Google Season of Docs 2020

Get paid by Google to contribute to the Webots docs!

Google is running a program called Season of Docs with the goal of fostering collaboration between technical writers and open source projects. The initiative is very similar to Google Summer of Code, except it is focused on documentation and technical writing contributions instead. Technical writers can choose a project (see projects ideas list below) and submit a proposal to Season of Docs. The accepted participants will then spend a month (August 17 - September 13, 2020) bonding with their open source communities and collaborating with mentors. Then, the doc development phase will run from September 14, 2020 - November 30, 2020. Participants will receive a stipend of $2,400 – $6,000 USD from Google, calculated based on Purchasing Power Parity.

About Cyberbotics Ltd.

Cyberbotics is the company developing the Webots open source robot simulator. This software has been continuously developed since 1996 by the EPFL and Cyberbotics as a proprietary software. On December 18th, 2018, Webots became fully open source, released under the terms of the Apache 2.0 license. This open source switch immediately drew a huge interest from the robotics community. The 1GB+ open source Webots packages were downloaded more than 330'000 times since December 18th, 2018. Meanwhile, the Webots github repo was forked by more than 330 developers.
Google has approved Webots for Season of Docs funding on May 11th, 2020. Cyberbotics is accepting one project for the Google Season of Docs 2020. The project will be mentored by David Mansolino (8 years of full-time expertise with Webots) and Olivier Michel (founder and 24 years of full-time expertise with Webots).

Projects Ideas List

Cyberbotics is proposing a series of ideas for submitting your project to Google. However, you are also welcome to submit your own proposal that is not listed here.

Video Tutorials for Webots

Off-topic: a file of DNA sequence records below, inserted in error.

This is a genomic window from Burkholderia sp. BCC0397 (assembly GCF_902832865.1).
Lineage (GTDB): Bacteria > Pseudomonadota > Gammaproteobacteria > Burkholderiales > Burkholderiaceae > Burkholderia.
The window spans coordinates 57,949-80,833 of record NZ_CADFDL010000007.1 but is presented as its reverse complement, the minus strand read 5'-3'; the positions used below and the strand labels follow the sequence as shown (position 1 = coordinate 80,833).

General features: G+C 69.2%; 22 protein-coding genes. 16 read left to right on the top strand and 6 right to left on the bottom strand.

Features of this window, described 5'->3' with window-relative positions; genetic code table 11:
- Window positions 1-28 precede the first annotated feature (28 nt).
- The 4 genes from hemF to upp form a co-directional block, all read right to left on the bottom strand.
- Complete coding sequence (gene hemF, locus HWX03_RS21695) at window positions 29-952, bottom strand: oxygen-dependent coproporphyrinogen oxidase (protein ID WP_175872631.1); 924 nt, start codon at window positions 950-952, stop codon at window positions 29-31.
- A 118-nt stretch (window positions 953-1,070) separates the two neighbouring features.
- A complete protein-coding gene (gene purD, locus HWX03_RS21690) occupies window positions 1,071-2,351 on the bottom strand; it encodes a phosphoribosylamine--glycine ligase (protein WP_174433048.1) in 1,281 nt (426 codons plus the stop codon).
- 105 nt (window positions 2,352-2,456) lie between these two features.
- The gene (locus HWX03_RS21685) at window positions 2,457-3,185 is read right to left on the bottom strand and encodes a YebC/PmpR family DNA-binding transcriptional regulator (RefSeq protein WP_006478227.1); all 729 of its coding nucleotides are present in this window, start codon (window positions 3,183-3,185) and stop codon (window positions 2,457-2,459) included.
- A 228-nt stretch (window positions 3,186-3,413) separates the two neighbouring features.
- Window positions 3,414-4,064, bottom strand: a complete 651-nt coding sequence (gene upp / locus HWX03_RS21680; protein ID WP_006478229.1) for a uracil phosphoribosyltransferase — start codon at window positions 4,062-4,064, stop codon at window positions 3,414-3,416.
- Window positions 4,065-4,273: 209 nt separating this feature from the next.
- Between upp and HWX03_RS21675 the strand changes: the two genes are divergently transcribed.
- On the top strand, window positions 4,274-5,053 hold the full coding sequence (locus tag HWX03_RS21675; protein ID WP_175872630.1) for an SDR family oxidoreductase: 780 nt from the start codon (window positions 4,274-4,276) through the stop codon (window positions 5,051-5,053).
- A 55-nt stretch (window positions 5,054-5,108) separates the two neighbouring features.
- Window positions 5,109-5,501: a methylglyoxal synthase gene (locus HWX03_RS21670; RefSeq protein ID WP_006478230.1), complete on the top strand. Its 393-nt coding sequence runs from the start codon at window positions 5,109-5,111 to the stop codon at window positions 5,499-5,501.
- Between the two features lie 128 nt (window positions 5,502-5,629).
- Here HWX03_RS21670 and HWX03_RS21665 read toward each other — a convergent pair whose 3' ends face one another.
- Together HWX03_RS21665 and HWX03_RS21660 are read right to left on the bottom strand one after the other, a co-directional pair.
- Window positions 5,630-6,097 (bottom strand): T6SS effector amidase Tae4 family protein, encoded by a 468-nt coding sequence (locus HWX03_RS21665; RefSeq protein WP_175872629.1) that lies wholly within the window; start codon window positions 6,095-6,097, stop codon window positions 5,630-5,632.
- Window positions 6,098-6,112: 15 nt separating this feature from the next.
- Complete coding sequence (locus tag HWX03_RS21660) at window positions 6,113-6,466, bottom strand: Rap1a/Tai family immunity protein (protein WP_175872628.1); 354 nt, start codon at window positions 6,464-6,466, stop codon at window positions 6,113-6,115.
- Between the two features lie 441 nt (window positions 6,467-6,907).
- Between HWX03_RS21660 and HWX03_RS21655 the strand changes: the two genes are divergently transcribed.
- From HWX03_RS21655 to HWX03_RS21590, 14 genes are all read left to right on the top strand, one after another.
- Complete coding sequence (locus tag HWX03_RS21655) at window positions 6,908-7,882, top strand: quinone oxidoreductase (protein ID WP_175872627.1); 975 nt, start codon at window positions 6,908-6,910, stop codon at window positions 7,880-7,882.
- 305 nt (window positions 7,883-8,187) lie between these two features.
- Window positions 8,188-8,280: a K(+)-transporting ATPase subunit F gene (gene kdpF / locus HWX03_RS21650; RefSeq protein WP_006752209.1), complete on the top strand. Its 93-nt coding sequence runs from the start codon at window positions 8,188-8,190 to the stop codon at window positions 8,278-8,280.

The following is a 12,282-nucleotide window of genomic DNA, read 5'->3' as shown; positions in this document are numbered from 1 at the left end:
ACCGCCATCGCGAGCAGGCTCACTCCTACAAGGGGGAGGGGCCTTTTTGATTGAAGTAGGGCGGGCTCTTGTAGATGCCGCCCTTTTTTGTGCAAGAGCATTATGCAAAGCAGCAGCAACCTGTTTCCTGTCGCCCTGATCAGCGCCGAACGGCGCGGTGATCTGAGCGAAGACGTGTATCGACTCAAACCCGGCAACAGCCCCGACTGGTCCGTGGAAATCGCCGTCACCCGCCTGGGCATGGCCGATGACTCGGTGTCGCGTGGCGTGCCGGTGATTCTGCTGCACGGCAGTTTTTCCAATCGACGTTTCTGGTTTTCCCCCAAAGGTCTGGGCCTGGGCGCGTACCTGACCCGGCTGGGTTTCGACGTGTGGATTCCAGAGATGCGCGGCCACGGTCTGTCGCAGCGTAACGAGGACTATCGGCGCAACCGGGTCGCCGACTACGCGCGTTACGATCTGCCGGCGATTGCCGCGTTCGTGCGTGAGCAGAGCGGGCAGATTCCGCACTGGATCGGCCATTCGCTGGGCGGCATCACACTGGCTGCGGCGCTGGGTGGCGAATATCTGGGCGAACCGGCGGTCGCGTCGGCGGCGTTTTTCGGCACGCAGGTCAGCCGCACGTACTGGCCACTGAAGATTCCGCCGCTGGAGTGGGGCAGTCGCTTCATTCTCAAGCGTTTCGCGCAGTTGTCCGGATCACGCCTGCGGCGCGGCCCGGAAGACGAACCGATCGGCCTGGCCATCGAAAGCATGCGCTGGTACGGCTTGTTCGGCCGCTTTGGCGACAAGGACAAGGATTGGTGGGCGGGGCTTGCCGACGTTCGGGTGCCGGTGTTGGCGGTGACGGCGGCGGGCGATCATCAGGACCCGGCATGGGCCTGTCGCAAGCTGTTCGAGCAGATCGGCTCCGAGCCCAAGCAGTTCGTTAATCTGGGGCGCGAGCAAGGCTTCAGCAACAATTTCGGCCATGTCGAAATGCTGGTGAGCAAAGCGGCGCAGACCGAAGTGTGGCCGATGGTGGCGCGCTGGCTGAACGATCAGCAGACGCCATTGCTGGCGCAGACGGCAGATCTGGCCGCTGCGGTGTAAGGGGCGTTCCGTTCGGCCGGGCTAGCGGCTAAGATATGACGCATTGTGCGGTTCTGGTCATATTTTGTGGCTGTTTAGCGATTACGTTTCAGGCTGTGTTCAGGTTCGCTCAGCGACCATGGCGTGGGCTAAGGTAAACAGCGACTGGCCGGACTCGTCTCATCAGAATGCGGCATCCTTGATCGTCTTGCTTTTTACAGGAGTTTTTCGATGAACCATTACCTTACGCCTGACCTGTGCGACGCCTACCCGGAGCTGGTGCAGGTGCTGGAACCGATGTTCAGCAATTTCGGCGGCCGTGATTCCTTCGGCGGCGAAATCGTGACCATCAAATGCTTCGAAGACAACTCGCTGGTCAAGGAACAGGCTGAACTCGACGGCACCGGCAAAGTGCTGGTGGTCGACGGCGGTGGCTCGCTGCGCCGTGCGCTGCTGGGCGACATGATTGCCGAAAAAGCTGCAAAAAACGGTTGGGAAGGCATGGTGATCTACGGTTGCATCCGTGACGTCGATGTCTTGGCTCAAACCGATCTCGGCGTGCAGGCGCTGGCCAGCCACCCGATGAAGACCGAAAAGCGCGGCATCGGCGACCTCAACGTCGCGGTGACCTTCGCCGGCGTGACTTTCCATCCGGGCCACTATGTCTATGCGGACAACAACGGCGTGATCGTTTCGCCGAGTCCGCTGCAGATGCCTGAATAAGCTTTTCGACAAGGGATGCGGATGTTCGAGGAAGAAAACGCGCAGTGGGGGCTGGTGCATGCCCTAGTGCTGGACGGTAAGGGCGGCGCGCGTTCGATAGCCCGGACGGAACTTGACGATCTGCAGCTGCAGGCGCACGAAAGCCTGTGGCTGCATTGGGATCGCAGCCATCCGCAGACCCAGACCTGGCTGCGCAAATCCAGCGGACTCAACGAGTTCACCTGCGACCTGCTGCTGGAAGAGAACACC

Goal: Give the new users the best possible start with Webots.

Introduce Webots to newcomers: What is it? Who should use it? How does it work? Develop simple robot simulations:

  • Obstacle Avoidance
  • Line Following
  • Inverted Pendulum.
  • Etc.

How-to Guides for Webots

Goal: Provide users with clear step-by-step solutions to achieve specific simulations.

Such guides may take the form of a text document, illustrated with pictures and/or a video. They may be integrated into our existing documentation system (Webots user guide, reference manual, automobile manual) or published elsewhere.

  • Develop an OpenCV-based Robot Controller in C (or in Python).
  • Evolve the Behavior of a Robot using an Evolutionary Algorithm and a Fitness Function.
  • Control a Robot Arm with Inverse Kinematics.
  • Import a Robot Model from SolidWorks.
  • Develop a simulation of a robot controlled by ROS.
  • Etc.

Book about Webots

Goal: provide an attractive introduction to Webots for robotics researchers or teachers.

Write a book about Webots or robotbenchmark aiming at a publication by O'Reilly or a similar publisher. The book may include an introduction to robotics and robot simulation in general, with practical examples using Webots and/or robotbenchmark, and may explore advanced robotics research topics.

How-to Guides for robotbenchmark

Goal: Help users to develop advanced robot controllers that outperforms the best.

robotbenchmark provides a series of about ten Webots simulations representing classical robot programming challenges. It runs directly from an open-source webservice stack where Webots runs in the cloud behind the scene, but it can also be run from a local installation of Webots. Each challenge is provided with a sample robot control source code (in Python) addressing the task to be accomplished by the robot in the most simple way. However, there is no documentation, nor clue or even pointer to help new users building their own robot controller on the top of these sample source codes. This project aims at providing a series of how-to guides helping users to go beyond the provided sample implementations on the following challenges:

  • Visual Tracking
  • Humanoid Marathon
  • Humanoid Sprint
  • Highway Driving
  • Wall Following
  • Pit Escape
  • Pick And Place
  • Inverted Pendulum
  • Square Path
  • Obstacle Avoidance

How To Apply?

Read the official instructions here. Then, send your CV to and present your project idea. The deadline for submission is July 9th, 2020. You will be notified on August 16th, 2020 if your project is accepted by Google.